Artificial Intelligence and Law

, Volume 22, Issue 4, pp 375–421 | Cite as

Building Bayesian networks for legal evidence with narratives: a case study evaluation

  • Charlotte S. Vlek
  • Henry Prakken
  • Silja Renooij
  • Bart Verheij


In a criminal trial, evidence is used to draw conclusions about what happened concerning a supposed crime. Traditionally, the three main approaches to modeling reasoning with evidence are argumentative, narrative and probabilistic approaches. Integrating these three approaches could arguably enhance the communication between an expert and a judge or jury. In previous work, techniques were proposed to represent narratives in a Bayesian network and to use narratives as a basis for systematizing the construction of a Bayesian network for a legal case. In this paper, these techniques are combined to form a design method for constructing a Bayesian network based on narratives. This design method is evaluated by means of an extensive case study concerning the notorious Dutch case of the Anjum murders.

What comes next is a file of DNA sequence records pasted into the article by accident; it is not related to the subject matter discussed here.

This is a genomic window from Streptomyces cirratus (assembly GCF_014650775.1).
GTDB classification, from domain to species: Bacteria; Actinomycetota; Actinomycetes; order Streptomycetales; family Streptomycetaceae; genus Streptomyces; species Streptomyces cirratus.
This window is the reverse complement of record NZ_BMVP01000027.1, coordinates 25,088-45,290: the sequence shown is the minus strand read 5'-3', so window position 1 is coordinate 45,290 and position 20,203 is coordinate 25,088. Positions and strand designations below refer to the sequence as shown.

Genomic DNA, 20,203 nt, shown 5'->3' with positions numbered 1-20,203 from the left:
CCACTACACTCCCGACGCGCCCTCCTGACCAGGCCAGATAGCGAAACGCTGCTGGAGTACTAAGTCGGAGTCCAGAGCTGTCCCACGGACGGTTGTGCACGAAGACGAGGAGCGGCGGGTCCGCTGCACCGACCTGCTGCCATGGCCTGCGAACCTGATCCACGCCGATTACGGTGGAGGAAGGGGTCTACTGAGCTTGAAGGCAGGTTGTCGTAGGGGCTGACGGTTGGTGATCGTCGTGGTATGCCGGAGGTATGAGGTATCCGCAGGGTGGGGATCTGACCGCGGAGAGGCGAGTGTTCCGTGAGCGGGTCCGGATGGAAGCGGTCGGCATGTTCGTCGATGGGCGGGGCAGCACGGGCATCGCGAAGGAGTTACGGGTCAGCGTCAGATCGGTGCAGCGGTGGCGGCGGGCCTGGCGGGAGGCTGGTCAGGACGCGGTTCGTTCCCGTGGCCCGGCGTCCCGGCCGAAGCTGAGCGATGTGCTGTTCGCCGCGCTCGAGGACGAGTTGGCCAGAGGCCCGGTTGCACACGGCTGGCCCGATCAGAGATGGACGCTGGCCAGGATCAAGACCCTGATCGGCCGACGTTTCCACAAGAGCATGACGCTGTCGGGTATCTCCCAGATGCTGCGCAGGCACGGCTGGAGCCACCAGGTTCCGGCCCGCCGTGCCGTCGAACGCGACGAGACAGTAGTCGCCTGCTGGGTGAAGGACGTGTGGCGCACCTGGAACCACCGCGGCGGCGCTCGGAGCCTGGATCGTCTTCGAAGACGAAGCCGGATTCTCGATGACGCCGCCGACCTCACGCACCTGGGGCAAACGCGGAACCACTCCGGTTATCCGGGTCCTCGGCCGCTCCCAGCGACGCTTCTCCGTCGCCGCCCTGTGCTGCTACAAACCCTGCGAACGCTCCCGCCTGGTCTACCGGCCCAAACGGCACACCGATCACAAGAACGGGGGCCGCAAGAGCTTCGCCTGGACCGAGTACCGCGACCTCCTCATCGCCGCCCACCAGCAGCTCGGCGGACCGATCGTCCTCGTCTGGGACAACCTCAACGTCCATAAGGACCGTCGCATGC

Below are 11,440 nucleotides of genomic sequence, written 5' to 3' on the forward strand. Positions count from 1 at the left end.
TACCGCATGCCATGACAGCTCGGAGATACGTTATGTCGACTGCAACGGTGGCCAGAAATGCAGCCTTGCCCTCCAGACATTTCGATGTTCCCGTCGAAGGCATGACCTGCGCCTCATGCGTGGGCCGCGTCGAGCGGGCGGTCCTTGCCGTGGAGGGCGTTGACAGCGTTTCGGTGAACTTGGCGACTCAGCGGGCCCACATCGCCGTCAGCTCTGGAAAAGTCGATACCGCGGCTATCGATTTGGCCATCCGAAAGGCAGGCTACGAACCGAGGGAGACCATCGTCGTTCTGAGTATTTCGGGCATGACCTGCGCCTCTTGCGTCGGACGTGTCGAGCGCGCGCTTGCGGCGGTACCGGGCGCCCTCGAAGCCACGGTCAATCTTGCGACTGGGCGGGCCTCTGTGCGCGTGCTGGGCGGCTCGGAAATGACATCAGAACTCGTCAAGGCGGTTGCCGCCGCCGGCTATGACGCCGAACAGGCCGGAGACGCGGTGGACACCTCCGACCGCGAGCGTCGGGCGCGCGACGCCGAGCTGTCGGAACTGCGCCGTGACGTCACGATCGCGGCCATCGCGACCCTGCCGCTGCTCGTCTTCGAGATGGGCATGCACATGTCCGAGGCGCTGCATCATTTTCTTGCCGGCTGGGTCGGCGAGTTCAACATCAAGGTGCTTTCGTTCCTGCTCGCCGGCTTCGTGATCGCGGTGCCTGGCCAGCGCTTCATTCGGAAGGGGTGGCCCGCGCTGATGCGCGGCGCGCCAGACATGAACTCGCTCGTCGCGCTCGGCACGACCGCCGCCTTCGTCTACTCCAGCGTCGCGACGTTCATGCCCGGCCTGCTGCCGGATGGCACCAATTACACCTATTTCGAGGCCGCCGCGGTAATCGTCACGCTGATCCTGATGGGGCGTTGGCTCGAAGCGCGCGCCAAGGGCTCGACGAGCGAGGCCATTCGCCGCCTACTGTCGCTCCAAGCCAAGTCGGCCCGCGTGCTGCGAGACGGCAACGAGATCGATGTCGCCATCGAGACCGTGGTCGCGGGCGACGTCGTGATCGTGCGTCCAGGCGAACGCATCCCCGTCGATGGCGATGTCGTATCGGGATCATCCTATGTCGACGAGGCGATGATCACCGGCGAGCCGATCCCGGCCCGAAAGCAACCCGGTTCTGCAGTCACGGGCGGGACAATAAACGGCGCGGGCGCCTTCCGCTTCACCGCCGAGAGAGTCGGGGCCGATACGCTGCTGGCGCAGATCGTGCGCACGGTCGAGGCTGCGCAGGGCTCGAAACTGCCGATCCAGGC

Legal reasoning Bayesian networks Narrative 



This work is part of the project “Designing and Understanding Forensic Bayesian Networks with Arguments and Scenarios” in the Forensic Science programme, financed by the Netherlands Organisation for Scientific Research (NWO). More information about the project:


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Copyright information

© Springer Science+Business Media Dordrecht 2014

Authors and Affiliations

  • Charlotte S. Vlek
    • 1
  • Henry Prakken
    • 2
    • 3
  • Silja Renooij
    • 2
  • Bart Verheij
    • 1
    • 4
  1. 1.Institute of Artificial IntelligenceUniversity of GroningenGroningenThe Netherlands
  2. 2.Department of Information and Computing SciencesUtrecht UniversityUtrechtThe Netherlands
  3. 3.Faculty of LawUniversity of GroningenGroningenThe Netherlands
  4. 4.CodeXStanford UniversityStanfordUSA

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